His goal was to be acting by 45 years old. He was 41, had not done any preparation and then he looked to get into a class at night. He eventually found an acting teacher through a theater company he had supported. He was recommended to an acting coach that would not return his calls. One day while in Carnegie Hall he saw the name of the acting coach on a door, Robert X. Modica. He slid his resume under the door with a note about him having called Mr. Modica. Modica then called Doman and invited him over to meet. Upon going into his office John saw a 3D Marine Division flag on the wall. Former Marine Corporal Modica had served in the Corps in the Korean War and was highly decorated for his service. They worked together for two years and Doman thoroughly enjoyed his time with Modica.

Modica in his office with the Marine Corps flag on the couch and the Vietnam War painting Reflections center of the wall. Photo courtesy of robertmodica.tumblr.com.

John shared about his transition into the acting world, “I lived a double life for the next few years — I got a manager that sent me out to commercial agents.” He went to auditions while he would sneak out of the office. He stated, “I had a locker at Grand Central Station where I would change for the auditions. I was offered an audition for AT&T which the day of the commercial shoot was the same day of a big pitch for me at the advertising firm. I told them that I could not do the commercial shoot that day.” The pressure was on Doman, “An hour later my agent called back and asked if I could come out later in the afternoon on the day of my big pitch.” He found a way out of the office for the afternoon and the next day.  He stated, “I then made my way to the commercial shoot where we shot all the next day. There was a ticking time bomb there now. Once the commercial went on the air the jig was up. Three weeks before the commercial went on the air, I resigned from the advertising firm.”

Doman as Major William Rawls in The Wire. Photo courtesy of John Doman.

Doman’s life since leaving the advertising has been great. Even before the AT&T commercial, he was making appearances in Law & Order through a friend in the ad business that was a casting director.  He commented, “She got me a small role on Law & Order as the bailiff reading the charges during a courtroom scene. That was his first actual acting job where nobody in the company noticed.”

John credits his Marine Corps values of, “self-discipline and the ability to stay focused on the task at hand. It is about teamwork and having an objective where you work together to achieve the objective. In entertainment it is a team effort to put that show up, complete that episode or make that movie.” Doman believes his most significant roles are on Borgia and The Wire. He said about the shows he has worked on, “….they were all enjoyable,” and John was the lead in Borgia which he believes is his most impactful production. He commented, “Showrunner Tom Fontana said my work ethic and leadership example set the tone for the show. Since I didn’t complain, Tom said others didn’t complain.”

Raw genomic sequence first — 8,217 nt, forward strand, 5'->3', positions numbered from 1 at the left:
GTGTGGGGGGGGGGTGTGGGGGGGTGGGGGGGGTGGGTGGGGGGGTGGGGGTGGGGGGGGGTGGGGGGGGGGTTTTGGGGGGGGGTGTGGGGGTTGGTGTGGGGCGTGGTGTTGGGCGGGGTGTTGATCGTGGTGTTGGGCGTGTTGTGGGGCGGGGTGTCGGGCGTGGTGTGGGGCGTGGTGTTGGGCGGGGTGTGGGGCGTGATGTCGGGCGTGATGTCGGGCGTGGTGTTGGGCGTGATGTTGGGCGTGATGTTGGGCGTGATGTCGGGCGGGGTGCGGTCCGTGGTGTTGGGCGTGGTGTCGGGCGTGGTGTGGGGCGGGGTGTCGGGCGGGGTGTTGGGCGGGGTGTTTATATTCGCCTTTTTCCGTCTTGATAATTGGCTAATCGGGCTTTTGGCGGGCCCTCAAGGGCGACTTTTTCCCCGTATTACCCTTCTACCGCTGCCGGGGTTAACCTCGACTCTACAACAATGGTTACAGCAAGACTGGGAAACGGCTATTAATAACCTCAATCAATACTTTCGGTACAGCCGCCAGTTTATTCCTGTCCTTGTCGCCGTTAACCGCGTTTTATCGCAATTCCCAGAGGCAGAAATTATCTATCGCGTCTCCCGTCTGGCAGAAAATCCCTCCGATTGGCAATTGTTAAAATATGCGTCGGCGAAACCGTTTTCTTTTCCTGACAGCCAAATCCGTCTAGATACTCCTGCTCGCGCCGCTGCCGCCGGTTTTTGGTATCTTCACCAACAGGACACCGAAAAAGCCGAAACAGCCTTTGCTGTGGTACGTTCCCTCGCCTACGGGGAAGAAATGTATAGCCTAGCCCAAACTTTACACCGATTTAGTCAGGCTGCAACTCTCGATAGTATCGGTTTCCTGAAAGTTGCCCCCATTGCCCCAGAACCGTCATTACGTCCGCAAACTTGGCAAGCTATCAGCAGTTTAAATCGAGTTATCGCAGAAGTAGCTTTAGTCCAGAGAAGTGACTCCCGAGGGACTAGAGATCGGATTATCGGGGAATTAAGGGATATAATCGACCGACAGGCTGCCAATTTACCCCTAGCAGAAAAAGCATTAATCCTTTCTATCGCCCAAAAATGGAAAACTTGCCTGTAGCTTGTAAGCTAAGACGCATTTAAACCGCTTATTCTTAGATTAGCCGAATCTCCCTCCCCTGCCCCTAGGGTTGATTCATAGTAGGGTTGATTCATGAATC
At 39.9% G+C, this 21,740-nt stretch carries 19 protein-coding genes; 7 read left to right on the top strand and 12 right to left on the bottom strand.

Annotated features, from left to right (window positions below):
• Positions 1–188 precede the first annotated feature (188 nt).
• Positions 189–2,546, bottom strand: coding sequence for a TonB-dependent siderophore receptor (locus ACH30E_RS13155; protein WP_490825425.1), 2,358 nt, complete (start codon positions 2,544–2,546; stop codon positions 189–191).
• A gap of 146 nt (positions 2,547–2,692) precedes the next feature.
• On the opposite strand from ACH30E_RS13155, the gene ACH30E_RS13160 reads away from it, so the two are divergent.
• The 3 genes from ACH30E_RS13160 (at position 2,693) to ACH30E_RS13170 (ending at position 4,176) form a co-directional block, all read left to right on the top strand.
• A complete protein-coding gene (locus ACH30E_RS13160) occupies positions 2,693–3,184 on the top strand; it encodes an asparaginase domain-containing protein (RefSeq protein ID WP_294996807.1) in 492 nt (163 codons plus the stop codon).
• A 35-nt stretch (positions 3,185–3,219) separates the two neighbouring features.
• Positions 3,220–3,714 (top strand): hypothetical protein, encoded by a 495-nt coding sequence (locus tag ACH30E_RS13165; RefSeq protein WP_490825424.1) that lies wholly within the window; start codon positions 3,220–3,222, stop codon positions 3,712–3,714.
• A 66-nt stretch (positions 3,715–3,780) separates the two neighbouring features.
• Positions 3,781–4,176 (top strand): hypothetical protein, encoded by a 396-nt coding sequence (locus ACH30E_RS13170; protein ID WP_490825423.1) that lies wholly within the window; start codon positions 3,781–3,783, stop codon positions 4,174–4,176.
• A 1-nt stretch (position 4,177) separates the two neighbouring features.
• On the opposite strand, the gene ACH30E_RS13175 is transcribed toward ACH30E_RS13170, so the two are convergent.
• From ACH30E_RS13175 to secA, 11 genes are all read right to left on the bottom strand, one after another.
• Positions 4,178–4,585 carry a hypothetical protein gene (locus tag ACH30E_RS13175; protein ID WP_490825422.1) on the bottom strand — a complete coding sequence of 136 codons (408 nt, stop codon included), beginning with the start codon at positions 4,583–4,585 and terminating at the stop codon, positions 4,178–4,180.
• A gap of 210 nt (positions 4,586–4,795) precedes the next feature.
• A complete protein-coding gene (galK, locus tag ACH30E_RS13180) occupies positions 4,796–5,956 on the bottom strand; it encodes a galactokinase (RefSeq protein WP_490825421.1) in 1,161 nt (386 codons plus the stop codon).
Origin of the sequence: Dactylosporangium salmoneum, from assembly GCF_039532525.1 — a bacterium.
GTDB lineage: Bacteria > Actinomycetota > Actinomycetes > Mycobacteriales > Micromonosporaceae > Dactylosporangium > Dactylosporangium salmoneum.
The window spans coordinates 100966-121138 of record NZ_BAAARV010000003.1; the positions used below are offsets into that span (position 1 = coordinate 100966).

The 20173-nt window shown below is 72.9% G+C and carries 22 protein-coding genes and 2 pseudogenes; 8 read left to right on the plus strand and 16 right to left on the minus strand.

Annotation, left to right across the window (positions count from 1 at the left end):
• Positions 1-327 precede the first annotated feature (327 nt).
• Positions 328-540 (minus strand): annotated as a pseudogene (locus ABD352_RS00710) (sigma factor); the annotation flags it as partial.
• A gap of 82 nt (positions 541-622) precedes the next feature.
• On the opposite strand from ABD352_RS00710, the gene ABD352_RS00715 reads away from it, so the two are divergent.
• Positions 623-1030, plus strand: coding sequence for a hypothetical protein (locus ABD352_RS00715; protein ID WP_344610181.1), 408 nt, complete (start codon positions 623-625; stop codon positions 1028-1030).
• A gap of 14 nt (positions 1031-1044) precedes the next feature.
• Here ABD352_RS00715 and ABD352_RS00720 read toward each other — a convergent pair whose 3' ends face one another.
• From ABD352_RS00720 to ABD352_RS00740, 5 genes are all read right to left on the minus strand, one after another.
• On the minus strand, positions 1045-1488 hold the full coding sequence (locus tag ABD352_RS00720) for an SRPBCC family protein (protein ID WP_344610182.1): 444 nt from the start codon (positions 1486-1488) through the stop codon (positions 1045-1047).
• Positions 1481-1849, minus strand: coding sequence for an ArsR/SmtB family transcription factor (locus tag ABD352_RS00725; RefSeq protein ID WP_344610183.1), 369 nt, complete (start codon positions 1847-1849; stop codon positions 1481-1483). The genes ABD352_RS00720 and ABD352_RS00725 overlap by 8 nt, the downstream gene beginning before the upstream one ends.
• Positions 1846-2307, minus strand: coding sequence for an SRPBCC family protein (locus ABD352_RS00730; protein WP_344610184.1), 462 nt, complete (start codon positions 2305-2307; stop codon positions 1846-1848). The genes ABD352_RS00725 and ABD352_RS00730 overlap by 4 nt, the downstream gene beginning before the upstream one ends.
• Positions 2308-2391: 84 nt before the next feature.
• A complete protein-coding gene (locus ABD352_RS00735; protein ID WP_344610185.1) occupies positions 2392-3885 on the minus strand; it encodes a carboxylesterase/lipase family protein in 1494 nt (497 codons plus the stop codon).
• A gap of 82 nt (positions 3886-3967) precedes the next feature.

Doman (center) as Rodrigo Borgia in the series Borgia. Photo courtesy of frankfurt-tipp.de.

Doman details his first big break in acting with, “My first time on film was as a construction foreman in Die Hard with a Vengeance where Bruce Willis starts asking me questions about the tunnel. I had paragraphs to say and he had little interjections. Bruce was putting the pressure on me — I had to talk fast and get it all right. He was testing me. He is a good guy and he found out I was a Marine when we worked together in Mercury Rising. Bruce was a little more taken aback then.”

John stated, “We need more Marines to become writers; where they write what they know. More Marines in the business, therefore more Marine stories.” He shared that the best leadership lessons he learned from the Corps are, “Have a goal. Have a plan to get to the goal. Focus on it. Take it step by step and work hard. For the acting world, don’t be afraid to fail. The only way to succeed is being willing to take a risk. True of the work of an actor. You can’t censor yourself and have to get out on a ledge.”

Doman as Don Carmine Falcone in Gotham. Photo courtesy of in.mashable.com.

Doman’s proudest moments in his life and career are, “Certainly proud of the opportunity to serve the country and the Marine Corps. I treasure that experience. I am proud of taking the chance to change careers and become an actor. Everybody thought I was crazy quitting a decent-paying job to go into a career where the odds are always against you. I have been fortunate and very lucky.” He stated encouragement and wisdom in, “If you have a dream, go for it.”